Could any warning have been more specific?
Drowning New Orleans from the Scientific American


Q: What is George W. Bush’s position on Roe vs. Wade?

A: He really doesn’t care how people get out of New Orleans.

Compliments of Jonathan Larson


Many people are uncomfortable with the class issues that were stirred up by the wind and water of Katrina. People are talking about the deathly impact of class in a way rarely heard in the U.S. It’s a raw and festering truth that doesn’t set well in the SUV McMansion world.


Usually we focus on the visible identifiers and distinctions of race, gender, and as a capitalist nation, we rarely discuss class, as taboo a topic as any in our culture. We try to ignore the growing gulf between those who have and those who have much much less, but that gulf is growing larger through horribly regressive tax policy at state and federal levels. Yes, Melissa, that is a fact, the very richest people pay a far lower percentage of taxes than the middle class or poor. Reality bites, and it bites the poor hardest of all — we cannot retain the illusion of equitable policy.

Katrina blew that away. We got the story of what is really happening in the United States right between the eyes. We got the story of how poor people live and are treated in this country by watching them suffer and die. We got the story because it happened so fast, and right in front of our faces, and no one could put a spin on it quickly enough. We got the story because television reporters were openly outraged on camera. We got the story because reporters asked real questions and demanded real answers, rather than throwing softballs and settling for the fluff and the spin that pass for news. It was raw, it was awful, and it slid under the skin of our sleepy, numb, feel-good lives.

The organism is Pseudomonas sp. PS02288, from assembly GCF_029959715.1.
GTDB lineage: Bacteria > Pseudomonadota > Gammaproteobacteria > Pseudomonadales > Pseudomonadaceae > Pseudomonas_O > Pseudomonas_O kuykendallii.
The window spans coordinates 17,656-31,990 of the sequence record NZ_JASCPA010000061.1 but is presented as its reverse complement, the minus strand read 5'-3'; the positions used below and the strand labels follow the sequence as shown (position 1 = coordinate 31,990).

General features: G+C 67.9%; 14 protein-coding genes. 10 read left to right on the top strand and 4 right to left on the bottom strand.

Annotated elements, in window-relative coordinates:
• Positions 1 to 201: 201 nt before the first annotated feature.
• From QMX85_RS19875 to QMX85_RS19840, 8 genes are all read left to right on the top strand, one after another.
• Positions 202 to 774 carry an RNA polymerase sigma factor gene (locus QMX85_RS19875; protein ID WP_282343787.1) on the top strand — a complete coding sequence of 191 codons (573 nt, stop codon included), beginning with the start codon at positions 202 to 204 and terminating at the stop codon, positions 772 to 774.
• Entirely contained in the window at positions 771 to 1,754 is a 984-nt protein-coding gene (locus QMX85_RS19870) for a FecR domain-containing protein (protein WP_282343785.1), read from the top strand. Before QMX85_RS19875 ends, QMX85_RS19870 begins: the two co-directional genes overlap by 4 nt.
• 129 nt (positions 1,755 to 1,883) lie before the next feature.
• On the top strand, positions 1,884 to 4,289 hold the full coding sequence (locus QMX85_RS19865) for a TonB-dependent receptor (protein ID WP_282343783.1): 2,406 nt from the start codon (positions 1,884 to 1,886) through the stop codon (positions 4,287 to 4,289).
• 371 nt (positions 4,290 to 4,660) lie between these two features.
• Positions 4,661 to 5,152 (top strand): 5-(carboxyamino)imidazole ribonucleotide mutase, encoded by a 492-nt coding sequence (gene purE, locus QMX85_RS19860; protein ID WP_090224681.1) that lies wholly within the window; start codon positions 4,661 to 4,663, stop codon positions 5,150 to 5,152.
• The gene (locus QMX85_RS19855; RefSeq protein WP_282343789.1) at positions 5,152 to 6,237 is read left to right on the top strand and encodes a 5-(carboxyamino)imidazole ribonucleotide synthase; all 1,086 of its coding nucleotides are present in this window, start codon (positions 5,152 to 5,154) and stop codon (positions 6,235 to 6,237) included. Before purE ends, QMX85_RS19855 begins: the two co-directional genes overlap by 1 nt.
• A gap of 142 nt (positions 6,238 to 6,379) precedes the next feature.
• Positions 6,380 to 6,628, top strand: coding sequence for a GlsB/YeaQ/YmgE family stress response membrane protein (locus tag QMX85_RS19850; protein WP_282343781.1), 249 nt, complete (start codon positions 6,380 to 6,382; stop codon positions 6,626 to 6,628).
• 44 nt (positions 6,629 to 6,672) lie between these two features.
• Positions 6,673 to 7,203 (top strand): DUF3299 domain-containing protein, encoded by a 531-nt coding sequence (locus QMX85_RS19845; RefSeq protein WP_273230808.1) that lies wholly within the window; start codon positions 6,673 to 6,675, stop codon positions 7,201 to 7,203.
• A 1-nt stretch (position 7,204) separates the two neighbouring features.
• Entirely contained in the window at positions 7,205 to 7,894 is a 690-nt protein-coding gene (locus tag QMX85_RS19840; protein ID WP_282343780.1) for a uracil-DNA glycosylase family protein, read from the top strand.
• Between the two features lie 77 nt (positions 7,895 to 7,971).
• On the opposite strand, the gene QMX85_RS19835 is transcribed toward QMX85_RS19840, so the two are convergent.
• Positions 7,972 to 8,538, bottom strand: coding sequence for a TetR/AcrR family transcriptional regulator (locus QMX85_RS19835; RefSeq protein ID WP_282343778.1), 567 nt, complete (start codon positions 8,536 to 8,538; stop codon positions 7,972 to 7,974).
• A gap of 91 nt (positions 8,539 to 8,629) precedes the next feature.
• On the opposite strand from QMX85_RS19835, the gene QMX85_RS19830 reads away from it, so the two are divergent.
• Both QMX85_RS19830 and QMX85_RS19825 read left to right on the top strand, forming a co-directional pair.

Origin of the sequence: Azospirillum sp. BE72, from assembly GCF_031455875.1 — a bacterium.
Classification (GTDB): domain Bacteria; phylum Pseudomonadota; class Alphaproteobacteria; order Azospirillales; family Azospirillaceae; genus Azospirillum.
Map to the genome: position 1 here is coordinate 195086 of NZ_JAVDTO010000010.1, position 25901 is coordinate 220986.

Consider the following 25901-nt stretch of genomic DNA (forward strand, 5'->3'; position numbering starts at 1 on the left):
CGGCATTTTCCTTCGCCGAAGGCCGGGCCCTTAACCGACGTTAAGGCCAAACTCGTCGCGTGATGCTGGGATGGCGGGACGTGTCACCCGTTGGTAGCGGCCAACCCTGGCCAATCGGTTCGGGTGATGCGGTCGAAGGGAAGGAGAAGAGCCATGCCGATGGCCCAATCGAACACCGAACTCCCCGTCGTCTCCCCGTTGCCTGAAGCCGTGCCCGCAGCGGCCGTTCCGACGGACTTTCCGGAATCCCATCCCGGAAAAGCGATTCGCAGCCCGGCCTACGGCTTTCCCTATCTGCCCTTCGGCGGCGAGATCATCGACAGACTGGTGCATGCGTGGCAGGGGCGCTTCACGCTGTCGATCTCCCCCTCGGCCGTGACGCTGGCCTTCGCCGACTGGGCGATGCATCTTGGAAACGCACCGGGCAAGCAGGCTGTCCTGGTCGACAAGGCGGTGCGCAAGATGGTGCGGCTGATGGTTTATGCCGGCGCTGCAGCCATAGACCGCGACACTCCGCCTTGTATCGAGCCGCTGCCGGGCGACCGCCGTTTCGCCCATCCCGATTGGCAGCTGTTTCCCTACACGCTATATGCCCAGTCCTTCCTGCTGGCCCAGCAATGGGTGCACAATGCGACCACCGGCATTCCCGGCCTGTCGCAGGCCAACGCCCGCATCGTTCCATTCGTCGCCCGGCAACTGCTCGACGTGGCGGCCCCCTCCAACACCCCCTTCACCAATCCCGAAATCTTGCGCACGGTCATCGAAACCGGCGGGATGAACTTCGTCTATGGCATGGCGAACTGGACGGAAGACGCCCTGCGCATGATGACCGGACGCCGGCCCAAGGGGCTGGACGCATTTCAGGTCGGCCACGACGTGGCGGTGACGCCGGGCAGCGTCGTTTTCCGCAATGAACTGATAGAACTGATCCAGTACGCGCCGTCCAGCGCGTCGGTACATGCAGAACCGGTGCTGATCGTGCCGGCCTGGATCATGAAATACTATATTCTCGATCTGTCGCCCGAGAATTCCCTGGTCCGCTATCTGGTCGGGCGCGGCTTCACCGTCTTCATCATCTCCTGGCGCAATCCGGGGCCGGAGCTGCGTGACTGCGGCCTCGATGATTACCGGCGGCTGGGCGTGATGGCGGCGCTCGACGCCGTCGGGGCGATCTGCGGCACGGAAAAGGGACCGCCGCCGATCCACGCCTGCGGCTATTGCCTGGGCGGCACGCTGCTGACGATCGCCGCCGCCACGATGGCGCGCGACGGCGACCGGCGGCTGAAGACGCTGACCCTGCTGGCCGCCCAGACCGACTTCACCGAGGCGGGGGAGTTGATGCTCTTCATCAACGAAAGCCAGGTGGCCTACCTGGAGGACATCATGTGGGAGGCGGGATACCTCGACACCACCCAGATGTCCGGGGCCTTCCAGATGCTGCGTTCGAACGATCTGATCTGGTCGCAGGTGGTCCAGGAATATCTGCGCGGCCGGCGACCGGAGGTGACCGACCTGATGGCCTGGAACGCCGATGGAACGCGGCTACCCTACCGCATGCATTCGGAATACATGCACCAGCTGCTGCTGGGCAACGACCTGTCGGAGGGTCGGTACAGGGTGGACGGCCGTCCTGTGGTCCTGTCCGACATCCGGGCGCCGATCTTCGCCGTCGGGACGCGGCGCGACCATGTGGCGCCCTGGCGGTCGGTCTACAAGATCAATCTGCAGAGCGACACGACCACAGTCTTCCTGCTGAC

Midweek, a guy working out next to me at the gym leaned over and said, “Can you believe this?” I only shook my head, but what I wanted to say was, yes, I can. Because here, finally, was the truth. Unavoidable. On TV. Later, I felt so anxious and miserable, I started to cry on the street.

From Nora Gallagher: Katrina blew away the gloss of business as usual on TV (link added).


ANN McFEATTERS: The lessons of Hurricane Katrina

One more thing: No more across-the-board tax cuts. We need to get rid of the deficit and put aside money for the next catastrophe.

Hope is not enough.

It’s time to change the face of capitalism as we experience it in this country, recognizing that we are a democracy, which is a different focus than capitalism and its “one dollar = one vote” equation. It’s time make the changes necessary to bring the social and political reality more in line with our country’s grand illusions of equity and justice. My personal optimistic self says that “it’s never too late.”

face of capitalism.jpg

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